Posted in after the diagnosis, coping with chronic illness, coping with life threatening illness, living with chronic illness, Living with Illness

Overcoming Adversity; Lessons from a Yellow Jacket

My house built-in 2000 came with a gas fireplace.  They had changed the regulations on wood burning fireplaces a few years before to help the environment.  Since the fireplace runs on gas it’s required to have a vent to the outdoors.  Our vent is surrounded by mesh wire, I’m assuming so birds won’t fly in and build a nest.  There are these small holes that allow the fireplaces to vent.

I’ve had wasp nests and yellow jacket nests around the house before, but I noticed a steady stream of them hanging around the fireplace vent.  Lo and behold, the yellow jackets had entered the fireplace vent and seem to have built their own version of a housing sub-division.

I have a black lab that likes to attack yellow jackets, well not so much attack as try to eat them…not a good thing.  I figured I needed to try to displace the yellow jackets by creating a natural disaster, a wildfire.  I turned on the fireplace hoping that would eradicate the problem.  What do you know, the yellow jackets left for a while, but then returned.  Obviously like the homes consumed by the Colorado wildfires; they’re home did not burn to the ground.

My next venture was to take a skewer, poke it through a piece of paper creating a shield and trying to demolish the housing unit.  All I did is seem to agitate an entire community.  I guess it’s like the idea of eminent domain; the yellow jackets are going to fight for what they believe is rightfully theirs.  The only thing they were accomplishing, at least from my point of view, was pushing me to the brink and leading me to making the ultimate decision.

***Note: if you are against killing any living thing please look away or stop reading**

The last step in this process was to get the wasp spray and eradicate the yellow jackets and their abode.  Some of the yellow jackets fled for safety, a bit sick I’m sure, but looking for safety (ok maybe I’m projecting), and obviously the rest died.  At that time I was able to demolish their home.  The amazing thing is that the yellow jackets that had not been part of the air raid of toxicity kept returning to the nest, even trying to rebuild, but like Chernobyl the place was uninhabitable.

I know this wasn’t as eloquent as one of Aesop’s fables, but there is a lesson to be learned in this process.  If a creature with limited intelligence and reason skills can persevere against numerous attacks on their lives and their homes, what can we do to persevere when faced with a health challenge?  We have many more resources at our disposal so what will we do to insulate ourselves from the negative forces, and recruit more positive energy into our lives?

We live in a time when the options available to us for both traditional and complementary healing modalities are out our disposal.  There is a tremendous body of knowledge about mind-body medicine that dates back to the Middle Ages and is being resurrected as viable opportunities for healing.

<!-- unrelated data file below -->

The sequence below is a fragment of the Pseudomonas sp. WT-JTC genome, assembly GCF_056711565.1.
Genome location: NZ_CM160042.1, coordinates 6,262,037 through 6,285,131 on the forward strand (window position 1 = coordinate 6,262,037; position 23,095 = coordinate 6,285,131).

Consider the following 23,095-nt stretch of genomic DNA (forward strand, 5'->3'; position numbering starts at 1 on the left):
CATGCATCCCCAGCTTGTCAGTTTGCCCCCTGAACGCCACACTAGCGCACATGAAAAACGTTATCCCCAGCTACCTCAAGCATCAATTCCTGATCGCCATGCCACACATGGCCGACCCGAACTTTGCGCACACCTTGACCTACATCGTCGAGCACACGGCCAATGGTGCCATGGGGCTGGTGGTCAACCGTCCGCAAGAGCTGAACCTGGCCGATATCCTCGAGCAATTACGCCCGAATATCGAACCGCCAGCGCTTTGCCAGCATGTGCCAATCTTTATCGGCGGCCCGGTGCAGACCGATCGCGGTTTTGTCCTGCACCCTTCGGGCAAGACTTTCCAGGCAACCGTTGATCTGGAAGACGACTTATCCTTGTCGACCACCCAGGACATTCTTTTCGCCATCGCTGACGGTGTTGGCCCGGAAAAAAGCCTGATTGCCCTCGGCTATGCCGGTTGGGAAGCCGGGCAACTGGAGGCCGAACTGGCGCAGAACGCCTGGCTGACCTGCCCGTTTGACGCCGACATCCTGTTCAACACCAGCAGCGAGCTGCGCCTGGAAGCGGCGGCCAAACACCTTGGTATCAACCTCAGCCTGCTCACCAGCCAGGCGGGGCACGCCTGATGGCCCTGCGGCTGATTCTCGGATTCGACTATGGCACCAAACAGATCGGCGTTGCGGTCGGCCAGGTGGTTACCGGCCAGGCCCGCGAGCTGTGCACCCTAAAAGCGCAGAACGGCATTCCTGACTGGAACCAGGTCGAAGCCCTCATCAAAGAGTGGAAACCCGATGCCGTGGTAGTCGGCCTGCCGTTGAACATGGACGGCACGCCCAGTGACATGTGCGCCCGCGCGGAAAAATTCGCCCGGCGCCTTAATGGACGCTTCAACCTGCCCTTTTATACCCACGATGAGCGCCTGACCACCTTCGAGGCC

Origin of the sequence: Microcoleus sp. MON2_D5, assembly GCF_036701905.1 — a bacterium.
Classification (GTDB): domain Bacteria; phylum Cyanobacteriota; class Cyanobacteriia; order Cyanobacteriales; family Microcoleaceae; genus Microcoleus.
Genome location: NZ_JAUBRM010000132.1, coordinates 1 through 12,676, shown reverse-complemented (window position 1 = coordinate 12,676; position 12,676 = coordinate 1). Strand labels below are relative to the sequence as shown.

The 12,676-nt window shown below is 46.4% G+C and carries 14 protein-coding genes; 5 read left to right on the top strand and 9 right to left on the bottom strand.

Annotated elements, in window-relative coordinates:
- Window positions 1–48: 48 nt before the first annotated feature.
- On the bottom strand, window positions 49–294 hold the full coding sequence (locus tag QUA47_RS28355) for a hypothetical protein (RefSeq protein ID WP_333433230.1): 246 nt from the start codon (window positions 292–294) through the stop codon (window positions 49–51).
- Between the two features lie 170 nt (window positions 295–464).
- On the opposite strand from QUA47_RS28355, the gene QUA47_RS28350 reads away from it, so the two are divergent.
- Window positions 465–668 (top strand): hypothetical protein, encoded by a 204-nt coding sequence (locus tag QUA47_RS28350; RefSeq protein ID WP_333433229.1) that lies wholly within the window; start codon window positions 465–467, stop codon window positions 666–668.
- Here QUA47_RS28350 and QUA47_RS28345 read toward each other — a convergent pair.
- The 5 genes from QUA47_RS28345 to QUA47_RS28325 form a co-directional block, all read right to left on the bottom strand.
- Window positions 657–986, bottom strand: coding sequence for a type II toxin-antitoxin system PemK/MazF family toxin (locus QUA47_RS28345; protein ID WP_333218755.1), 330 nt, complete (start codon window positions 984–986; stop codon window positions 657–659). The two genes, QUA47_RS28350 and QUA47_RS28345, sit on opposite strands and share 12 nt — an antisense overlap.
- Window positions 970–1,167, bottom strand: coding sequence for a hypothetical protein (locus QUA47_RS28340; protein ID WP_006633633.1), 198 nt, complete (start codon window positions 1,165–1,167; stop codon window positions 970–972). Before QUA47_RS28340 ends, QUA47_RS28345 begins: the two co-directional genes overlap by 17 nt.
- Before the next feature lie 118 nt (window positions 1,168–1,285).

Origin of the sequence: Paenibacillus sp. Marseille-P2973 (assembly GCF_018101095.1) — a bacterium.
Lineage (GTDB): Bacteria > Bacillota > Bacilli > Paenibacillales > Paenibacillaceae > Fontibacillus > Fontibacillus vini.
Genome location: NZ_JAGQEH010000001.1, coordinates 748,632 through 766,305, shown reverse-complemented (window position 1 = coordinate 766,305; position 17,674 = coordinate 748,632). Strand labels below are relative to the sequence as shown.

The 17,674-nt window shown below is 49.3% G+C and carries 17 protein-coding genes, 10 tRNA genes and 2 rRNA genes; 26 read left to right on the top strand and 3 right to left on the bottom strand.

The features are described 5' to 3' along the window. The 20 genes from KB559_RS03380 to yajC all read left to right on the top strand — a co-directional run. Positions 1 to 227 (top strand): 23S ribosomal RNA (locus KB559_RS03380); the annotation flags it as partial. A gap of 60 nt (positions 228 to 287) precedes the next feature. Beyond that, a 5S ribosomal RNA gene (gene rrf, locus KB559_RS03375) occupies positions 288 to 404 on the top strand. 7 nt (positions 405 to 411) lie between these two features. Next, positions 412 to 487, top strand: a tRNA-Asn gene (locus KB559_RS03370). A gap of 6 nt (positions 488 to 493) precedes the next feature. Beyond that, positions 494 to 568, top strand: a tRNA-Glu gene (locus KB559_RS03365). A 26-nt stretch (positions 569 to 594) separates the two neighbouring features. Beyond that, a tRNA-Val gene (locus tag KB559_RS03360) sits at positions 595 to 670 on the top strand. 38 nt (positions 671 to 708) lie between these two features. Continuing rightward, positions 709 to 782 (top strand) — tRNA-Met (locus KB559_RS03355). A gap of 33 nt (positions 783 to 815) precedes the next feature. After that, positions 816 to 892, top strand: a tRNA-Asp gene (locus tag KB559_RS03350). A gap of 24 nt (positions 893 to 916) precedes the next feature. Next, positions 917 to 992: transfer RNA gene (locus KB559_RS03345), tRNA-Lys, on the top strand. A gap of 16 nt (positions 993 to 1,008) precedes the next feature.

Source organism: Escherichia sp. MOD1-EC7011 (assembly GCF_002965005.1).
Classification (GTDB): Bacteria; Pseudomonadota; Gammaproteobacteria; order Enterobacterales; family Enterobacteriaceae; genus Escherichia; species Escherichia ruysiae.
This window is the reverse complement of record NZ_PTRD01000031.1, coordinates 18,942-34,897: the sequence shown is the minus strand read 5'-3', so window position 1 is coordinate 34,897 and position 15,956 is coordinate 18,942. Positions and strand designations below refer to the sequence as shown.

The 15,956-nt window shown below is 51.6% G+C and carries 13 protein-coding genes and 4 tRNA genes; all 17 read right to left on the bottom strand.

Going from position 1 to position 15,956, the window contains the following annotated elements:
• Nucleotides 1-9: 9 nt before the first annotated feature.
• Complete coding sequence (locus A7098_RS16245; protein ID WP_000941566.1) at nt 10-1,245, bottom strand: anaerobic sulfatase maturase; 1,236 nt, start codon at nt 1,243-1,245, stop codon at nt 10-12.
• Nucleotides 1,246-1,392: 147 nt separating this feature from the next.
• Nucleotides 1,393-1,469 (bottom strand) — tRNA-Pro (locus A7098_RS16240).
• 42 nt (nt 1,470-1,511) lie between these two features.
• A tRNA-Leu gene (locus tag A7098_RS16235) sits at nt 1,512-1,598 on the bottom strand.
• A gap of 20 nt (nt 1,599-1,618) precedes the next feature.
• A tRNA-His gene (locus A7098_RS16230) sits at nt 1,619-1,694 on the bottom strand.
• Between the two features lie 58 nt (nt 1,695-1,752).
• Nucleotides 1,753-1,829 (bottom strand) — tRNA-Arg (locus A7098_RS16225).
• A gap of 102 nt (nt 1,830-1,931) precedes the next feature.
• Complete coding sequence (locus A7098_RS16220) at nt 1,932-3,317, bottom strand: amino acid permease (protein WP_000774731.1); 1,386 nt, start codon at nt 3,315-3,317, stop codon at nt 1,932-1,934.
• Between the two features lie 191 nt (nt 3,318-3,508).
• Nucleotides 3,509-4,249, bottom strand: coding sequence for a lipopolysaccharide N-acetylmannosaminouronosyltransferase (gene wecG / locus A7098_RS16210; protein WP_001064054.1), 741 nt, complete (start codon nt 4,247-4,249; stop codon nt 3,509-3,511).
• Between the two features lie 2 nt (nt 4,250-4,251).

Do you have the will to keep on your journey to health and healing?  What can you do today that reinforces your sense of determination and personifies your tenacious nature?  If you need a role model, think about the yellow jackets and their will to stake their claim and defend their property.  Are you willing to defend your sense of well-being?

Posted in after the diagnosis, coping with chronic illness, coping with life threatening illness, living with chronic illness, Living with Illness

Job One: Overcoming Adversity

The world can change in an instant and if you’ve been diagnosed with a chronic or life-threatening illness you know this is very true.  We get so comfortable in the status quo that when something earth shattering happens, either figuratively or literally, we’re not sure how to cope.  The news is wide spread about the 7.0 earthquake in Haiti.  A country plagued with corruption and rampant poverty has seen a change for the better and then the quake.  They couldn’t prepare for it, but they have to begin to recover from it.

When diagnosed with an illness it’s a personal disaster.  The difference is that the rescue team is comprised of health professionals and others looking out for your emotional and spiritual well-being.  You can be rescued from the negative thoughts, but the disaster itself can’t be reversed, unless you were mistakenly diagnosed. 

Where can you go to prepare for the potholes in the road ahead on your journey to wellness?  Overcoming adversity requires a lot of self-knowledge, so the place to start is within.  What are your strengths and talents?  How are your relationships with family and friends?  How can you use the resources you have without worrying about cultivating a new set of coping mechanisms?

Overcoming adversity requires that you stay steady on the course you’ve set toward health and healing.  It requires that you not abandon yourself.  It requires honesty with yourself and perseverance.  Wellness is not a one-hit wonder.  It’s an ongoing process that needs your attention and commitment.  Yes, it’s true that it also requires you be on alert, but not a tense alert, but a consciousness to your physical, emotional, and spiritual self.

Letting others share your experience is another great way to overcome adversity.  I was at my spirituality group last night and we went through an art meditation.  Following the creative time we shared our experience of the process and the outcome of our creative energies.  Feeling safe enough to share even those things you’re not the most proud of gives you freedom to move forward toward health and healing.

There’s no one way to overcome adversity; it’s a personal journey.  Developing strategies that are in alignment with our beliefs and values will carry you far.